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The harried woman looked at me, aggravatedly. I couldn’t care less. I only needed to pay for my new driver’s license and have a new picture of myself taken. 

The woman named Jill pretended not to see me. I knew from the length of the line-up she had been busy all day. I felt bad for Jill  but at the same time, I had been standing in line one hour and there were four other ladies working at counters serving people politely and in a timely manner.

Why was the line I was in moving so slowly? The other women at their booths were cheery, as if they were attempting to do the best job they could, despite the constant flow of people.

But Jill sat in front of me and wouldn’t even look at me when I cleared my throat. She took her time drinking a soft drink until it was half-empty and pulled out a bag of ketchup chips from her desk drawer. Jill ate the chips slowly, licking her fingertips afterwards. 

She didn’t bother to wipe off her hands or use hand sanitizer. Jill peered up at me finally giving me be a grumpy stare and said: “What would you like Ma’am?” My eyes went wide as she emphasized the title ‘Ma’am.’ She was using the title on purpose, to be insulting.

I smiled at her trying to be genuine.”My those chips looked tasty. It must be difficult to take a break when there are long line-ups. I like your nail polish, what colour is that, Jade?”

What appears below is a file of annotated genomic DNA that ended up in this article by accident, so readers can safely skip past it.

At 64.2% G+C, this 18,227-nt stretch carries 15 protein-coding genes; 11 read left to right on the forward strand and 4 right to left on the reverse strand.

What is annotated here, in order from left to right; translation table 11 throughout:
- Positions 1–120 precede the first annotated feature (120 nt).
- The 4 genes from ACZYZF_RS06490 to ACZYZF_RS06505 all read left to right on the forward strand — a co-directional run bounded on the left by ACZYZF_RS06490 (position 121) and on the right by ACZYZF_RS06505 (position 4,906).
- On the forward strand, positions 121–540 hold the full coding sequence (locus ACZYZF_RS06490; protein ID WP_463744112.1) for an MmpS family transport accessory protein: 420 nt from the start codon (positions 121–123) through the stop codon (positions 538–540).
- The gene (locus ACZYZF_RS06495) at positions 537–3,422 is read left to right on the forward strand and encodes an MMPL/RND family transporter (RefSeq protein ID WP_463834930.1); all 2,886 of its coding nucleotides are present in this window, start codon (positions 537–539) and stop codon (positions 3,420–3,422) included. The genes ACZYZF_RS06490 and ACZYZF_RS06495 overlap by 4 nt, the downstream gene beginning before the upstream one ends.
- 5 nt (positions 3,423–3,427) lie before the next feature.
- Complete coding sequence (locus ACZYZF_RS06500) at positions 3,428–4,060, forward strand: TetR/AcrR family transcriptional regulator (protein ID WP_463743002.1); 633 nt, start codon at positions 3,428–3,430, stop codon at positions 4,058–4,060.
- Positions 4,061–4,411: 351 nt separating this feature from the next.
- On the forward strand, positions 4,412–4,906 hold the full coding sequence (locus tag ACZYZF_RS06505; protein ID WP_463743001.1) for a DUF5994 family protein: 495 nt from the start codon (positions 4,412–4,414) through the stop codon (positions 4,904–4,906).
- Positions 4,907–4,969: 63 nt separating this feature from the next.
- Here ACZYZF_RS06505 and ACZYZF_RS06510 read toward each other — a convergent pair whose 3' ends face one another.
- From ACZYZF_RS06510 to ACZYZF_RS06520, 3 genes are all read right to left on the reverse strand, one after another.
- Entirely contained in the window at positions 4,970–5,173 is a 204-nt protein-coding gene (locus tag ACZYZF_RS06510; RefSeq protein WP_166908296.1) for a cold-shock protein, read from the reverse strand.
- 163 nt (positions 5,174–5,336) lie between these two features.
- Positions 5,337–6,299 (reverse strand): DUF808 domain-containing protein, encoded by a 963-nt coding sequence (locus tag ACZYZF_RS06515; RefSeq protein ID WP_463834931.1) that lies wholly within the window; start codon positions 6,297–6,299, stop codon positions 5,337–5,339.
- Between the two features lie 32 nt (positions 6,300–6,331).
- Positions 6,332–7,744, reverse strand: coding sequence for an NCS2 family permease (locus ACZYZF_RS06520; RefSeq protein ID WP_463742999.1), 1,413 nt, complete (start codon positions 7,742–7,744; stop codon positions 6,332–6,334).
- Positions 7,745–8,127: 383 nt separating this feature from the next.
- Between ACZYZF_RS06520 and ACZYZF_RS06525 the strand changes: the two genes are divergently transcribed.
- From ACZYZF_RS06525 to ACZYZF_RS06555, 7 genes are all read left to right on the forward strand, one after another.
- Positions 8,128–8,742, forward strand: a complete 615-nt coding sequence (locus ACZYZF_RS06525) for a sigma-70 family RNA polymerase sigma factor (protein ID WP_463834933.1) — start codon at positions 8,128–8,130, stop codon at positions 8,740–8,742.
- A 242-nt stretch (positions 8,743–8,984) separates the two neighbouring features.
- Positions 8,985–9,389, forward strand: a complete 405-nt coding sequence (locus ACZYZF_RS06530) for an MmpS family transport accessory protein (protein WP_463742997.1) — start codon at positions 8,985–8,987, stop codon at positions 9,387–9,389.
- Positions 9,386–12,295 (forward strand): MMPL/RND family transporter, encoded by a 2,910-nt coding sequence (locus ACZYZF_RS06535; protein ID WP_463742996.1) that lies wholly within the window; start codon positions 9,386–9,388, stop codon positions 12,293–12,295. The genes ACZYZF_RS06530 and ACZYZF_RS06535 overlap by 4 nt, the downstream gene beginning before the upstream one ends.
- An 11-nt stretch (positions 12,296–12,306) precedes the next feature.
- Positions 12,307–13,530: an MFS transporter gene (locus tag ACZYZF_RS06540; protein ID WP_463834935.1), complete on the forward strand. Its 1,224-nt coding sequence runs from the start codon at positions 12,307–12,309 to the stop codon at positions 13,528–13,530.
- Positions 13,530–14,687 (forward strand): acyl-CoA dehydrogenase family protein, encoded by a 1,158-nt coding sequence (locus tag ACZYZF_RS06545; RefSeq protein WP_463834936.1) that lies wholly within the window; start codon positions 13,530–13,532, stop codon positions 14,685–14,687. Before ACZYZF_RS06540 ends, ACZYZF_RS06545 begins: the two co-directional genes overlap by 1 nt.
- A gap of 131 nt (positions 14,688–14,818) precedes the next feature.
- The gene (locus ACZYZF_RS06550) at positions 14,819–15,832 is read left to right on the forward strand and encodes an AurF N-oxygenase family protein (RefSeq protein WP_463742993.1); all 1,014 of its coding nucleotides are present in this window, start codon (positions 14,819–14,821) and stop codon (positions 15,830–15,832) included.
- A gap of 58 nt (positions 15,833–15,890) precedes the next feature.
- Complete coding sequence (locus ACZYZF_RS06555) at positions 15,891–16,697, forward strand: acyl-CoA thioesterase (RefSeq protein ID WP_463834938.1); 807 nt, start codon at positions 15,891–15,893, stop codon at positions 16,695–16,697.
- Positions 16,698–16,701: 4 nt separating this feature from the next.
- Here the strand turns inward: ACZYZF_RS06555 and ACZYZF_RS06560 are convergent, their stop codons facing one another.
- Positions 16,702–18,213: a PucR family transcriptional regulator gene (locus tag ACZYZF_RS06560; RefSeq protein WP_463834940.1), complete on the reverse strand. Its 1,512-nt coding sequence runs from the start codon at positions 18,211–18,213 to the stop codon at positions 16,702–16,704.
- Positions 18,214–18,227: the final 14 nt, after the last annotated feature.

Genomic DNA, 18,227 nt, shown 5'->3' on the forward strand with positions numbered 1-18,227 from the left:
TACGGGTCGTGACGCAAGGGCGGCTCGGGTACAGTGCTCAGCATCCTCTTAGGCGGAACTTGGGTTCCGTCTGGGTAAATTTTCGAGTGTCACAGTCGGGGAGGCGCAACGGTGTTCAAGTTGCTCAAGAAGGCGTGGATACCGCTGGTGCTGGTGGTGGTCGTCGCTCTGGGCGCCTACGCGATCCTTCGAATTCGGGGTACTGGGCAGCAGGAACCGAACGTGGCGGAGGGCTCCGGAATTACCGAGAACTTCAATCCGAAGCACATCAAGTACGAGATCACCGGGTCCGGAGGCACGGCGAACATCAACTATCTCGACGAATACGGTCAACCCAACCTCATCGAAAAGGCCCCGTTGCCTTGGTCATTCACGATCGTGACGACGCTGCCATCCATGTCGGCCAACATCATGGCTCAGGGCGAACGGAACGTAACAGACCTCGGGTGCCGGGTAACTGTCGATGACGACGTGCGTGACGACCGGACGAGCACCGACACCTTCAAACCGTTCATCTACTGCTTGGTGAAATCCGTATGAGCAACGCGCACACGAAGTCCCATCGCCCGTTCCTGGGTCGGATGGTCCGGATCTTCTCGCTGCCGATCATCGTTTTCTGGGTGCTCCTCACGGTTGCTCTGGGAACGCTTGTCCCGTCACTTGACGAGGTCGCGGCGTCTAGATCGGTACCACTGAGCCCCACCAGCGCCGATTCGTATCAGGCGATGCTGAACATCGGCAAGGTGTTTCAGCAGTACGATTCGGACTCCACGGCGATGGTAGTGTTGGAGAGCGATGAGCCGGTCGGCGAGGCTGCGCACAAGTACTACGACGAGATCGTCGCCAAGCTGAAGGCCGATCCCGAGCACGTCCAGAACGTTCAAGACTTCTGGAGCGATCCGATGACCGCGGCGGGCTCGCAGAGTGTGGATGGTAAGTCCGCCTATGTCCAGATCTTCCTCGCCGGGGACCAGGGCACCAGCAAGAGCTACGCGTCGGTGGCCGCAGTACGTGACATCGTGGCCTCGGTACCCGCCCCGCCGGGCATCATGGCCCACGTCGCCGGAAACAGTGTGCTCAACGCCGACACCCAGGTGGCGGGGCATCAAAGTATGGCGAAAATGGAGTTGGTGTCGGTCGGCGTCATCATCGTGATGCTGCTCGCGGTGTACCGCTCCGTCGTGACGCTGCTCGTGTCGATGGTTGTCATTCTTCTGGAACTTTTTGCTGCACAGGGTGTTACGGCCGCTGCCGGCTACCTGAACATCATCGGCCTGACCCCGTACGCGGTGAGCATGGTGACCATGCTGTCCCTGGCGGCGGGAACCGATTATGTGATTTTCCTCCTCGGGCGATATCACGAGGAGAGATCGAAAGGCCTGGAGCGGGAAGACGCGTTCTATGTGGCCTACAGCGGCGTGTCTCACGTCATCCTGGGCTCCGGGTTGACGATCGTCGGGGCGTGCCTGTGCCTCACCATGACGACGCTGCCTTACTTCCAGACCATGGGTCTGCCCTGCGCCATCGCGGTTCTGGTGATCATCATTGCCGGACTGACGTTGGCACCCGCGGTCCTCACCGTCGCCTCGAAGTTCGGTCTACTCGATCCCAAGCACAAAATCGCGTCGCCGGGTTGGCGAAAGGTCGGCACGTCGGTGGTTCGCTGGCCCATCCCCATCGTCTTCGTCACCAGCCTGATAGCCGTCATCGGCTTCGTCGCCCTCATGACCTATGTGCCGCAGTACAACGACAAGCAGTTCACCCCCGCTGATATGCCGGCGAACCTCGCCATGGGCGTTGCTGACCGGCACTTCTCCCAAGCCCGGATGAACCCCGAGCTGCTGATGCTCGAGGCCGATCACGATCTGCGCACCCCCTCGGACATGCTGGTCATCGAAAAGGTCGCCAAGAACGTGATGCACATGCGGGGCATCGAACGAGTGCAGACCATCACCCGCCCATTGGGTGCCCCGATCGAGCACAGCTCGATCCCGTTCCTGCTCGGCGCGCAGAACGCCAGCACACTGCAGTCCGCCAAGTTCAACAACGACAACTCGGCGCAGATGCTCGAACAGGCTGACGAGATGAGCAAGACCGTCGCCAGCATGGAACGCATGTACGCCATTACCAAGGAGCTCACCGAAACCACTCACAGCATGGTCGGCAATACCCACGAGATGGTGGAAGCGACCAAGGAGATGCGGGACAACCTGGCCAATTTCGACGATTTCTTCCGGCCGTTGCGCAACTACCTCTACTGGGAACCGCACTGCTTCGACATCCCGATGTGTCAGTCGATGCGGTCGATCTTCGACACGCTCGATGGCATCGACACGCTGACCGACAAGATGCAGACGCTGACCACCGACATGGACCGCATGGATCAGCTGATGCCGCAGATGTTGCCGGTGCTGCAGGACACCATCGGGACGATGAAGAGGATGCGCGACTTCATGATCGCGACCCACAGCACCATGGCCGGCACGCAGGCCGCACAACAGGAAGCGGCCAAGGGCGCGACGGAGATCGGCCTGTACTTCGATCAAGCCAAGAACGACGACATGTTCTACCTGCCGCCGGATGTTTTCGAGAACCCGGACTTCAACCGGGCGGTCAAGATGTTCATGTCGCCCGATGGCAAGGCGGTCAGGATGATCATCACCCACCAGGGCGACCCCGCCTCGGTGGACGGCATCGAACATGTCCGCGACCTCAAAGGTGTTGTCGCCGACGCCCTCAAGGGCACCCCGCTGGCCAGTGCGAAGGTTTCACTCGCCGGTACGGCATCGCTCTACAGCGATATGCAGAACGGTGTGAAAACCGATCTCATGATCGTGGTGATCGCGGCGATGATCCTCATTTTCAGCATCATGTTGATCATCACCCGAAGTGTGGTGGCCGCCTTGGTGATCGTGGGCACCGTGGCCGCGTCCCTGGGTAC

Jill looked at me distrustingly. “How can I help you?” She asked snidely. I sighed.

“Listen Jill,  I have been waiting for help from you for an hour and a half and all I need to do is renew my driver’s license and take a new picture for the license.” I handed her my old driver’s license and I paid for a new license. Jill was fast with her computer skills to my surprise.

“Picture is fine, it doesn’t need retaking,” Jill said, trying to speed up the process of moving me through the line.

“I would like a new picture. I’ve lost twenty-pounds since my old picture.” I told Jill and she giggled. 

“Still a ways to go?” I was taken a back. Especially after I regarded Jill’s plump form which was fuelled by junk food, as far I was concerned. 

“Actually my weight is great, right on par for my height. Thank you for asking, let’s get that picture taken, shall we?”

 Jill rolled her eyes and directed me where to sit and quickly snapped a picture. I glanced at the photo on her computer screen, “No, that’s a bad photo. Please take one more. Take pictures until you get one where I look decent.” Jill only took one more picture.

“We’re going to use this one,” she said trying to sound authoritive. It was better then the first one at least. I glanced at Jill again. What in the world was going on in her life that she was acting so miserable and rude? 

I heard her take the next customer as I walked away. She drank the remainder of her soft drink before helping an elderly man. She told him to hurry up and that she didn’t have time to explain everything too him. I was going to go back and defend the man, but he seemed to be doing fine, pounding his fist on Jill’s desk and asking to see Jill’s manager.

What turns a person into a woman who behaves such as Jill? I wondered.

——-

©Mandibelle16. (2016) All Rights Reserved.